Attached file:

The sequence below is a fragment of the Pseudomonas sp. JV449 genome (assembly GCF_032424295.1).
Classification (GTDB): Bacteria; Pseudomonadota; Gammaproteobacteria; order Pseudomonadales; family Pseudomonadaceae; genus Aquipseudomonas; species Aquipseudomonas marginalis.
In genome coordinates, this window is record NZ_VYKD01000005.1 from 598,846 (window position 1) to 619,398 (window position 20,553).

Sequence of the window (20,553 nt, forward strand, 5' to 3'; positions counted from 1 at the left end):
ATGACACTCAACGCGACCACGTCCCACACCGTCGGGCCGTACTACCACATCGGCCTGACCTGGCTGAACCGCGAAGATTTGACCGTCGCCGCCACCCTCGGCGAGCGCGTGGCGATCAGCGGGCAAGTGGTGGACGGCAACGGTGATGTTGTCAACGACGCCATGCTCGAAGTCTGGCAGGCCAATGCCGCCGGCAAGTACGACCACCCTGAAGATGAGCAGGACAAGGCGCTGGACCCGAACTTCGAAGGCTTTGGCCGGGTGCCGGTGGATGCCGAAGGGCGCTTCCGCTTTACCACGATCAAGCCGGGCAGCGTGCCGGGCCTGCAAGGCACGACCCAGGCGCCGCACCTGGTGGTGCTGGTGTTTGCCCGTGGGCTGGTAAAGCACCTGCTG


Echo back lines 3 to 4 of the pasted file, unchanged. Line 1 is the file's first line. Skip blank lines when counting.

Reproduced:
In genome coordinates, this window is record NZ_VYKD01000005.1 from 598,846 (window position 1) to 619,398 (window position 20,553).

Sequence of the window (20,553 nt, forward strand, 5' to 3'; positions counted from 1 at the left end):